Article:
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Special Announcement

December 7, 2018

CACI Commemorates Pearl Harbor Day

The USS Arizona burning at Pearl Harbor
Photo Courtesy of U.S. Department of Defense
The USS Arizona burning at Pearl Harbor remains an indelible image of the attack that drew America into war.

The message came over the wires on a clear and peaceful morning: "AIR RAID ON PEARL HARBOR. THIS IS NO DRILL!" Sailors scrambled to their positions. Explosions erupted. Japanese planes flew so close that sailors could see their faces. December 7, 1941, Honolulu, Hawaii. Every American knows the words today … “a date which will live in infamy.”

On this 77th anniversary of the attack on Pearl Harbor, we will forever remember the surprise attack on the Hawaiian naval base, sinking most of the U.S. Pacific Fleet. Considered the deadliest day for the U.S. military since the Battle of Antietam in 1862 − with some 2,400 lost and over 1,100 wounded − America realized its geographic separation from Asia and Europe did not shield it from the growing World War.

Eyewitness accounts of the event relate stories of untold heroism and selfless sacrifice – sailors and civilians committed to saving as many fellow American lives as possible. Today it is a reminder that Americans represent strength, a dedication to the defense of freedom around the world, and courage in the face of any odds.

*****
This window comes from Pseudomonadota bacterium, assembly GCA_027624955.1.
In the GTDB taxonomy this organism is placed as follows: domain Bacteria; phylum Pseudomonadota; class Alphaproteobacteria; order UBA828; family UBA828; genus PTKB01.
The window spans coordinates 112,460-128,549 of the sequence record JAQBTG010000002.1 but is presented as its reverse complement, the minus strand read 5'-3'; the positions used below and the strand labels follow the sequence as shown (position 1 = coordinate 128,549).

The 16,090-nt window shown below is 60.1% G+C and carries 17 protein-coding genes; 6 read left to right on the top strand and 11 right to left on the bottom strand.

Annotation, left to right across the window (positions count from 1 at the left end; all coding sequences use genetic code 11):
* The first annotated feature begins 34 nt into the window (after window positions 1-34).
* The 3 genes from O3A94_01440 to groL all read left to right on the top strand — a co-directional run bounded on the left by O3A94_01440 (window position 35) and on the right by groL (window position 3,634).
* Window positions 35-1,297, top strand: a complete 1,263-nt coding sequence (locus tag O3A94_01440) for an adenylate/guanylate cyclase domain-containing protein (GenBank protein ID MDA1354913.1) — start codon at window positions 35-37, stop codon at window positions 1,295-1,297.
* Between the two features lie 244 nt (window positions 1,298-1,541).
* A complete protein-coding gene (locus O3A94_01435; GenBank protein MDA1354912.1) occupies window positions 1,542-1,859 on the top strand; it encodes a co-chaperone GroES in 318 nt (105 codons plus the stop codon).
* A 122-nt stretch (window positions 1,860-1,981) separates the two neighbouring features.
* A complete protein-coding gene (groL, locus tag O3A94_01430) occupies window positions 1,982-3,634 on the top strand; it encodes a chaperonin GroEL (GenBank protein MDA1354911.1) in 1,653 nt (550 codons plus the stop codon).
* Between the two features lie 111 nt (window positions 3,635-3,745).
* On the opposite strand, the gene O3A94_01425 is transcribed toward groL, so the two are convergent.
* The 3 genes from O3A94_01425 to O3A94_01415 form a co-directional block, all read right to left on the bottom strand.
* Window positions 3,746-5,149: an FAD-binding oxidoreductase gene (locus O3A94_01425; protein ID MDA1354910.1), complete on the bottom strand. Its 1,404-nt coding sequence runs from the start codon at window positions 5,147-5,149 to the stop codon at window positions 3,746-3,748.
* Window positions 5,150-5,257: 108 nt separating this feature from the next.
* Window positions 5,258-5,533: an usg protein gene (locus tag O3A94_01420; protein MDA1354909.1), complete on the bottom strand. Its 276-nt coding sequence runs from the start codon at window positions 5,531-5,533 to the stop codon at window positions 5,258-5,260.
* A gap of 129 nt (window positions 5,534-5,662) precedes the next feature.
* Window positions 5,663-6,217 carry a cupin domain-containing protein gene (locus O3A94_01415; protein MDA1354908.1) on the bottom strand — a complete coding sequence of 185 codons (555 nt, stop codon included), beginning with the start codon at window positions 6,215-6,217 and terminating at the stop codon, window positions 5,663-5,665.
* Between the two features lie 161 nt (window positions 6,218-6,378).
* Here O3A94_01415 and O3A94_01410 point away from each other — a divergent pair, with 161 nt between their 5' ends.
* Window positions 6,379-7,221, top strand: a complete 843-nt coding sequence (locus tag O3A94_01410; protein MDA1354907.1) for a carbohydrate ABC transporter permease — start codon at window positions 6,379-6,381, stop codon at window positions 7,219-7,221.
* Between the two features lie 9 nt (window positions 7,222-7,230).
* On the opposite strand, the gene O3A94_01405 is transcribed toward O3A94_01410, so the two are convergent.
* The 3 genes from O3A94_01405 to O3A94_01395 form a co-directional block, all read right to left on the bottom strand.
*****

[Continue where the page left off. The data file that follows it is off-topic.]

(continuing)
Admiral Nimitz signing the surrender document with Japan
Photo Courtesy of Jack London
CACI Executive Chairman and Chairman of the Board Dr. J.P. (Jack) London owns this signed photograph of Admiral Nimitz signing the surrender document with Japan on board the USS Missouri in 1945.

Originally conceived by the Japanese as a preemptive strike to deter the United States from joining the war in the Pacific, the attack did not have the expected result.

flag that flew over the headquarters of the Commander-in-Chief of the U.S. Pacific Fleet at Pearl Harbor
Photo Courtesy of Jack London
Dr. London with the flag that flew over the headquarters of the Commander-in-Chief of the U.S. Pacific Fleet at Pearl Harbor.
The U.S. declared war on the following day. That began four years of hard-fought battles on land, in the air, and at sea, and culminated in a full and unconditional Japanese surrender September 2, 1945 aboard the USS Missouri in Tokyo Bay.

You can find a photograph of the surrender in the office of Dr J.P. (Jack) London, CACI Executive Chairman and Chairman of the Board. A former U.S. Navy officer and noted history buff, Dr. London has an extensive collection of historical memorabilia that includes the photo, signed by Fleet Admiral Chester Nimitz.

He also possesses a uniquely stirring item: the American flag that was flying over the headquarters of Admiral H. E. Kimmel, Commander-in-Chief of the U.S. Pacific Fleet, on the morning of the attack. “It’s smoke-covered and torn – and serves as a grim reminder of the day,” he says.

Today, CACI commemorates Pearl Harbor Day as we proudly support the critical missions of our Armed Forces, Intelligence Community, and all our government customers. We are ever vigilant in providing solutions and services that safeguard our troops and advance their missions. And we deliver our support with ethics and integrity, always remembering that these brave men and women never take freedom for granted, but make the greatest sacrifice for those who seek it.

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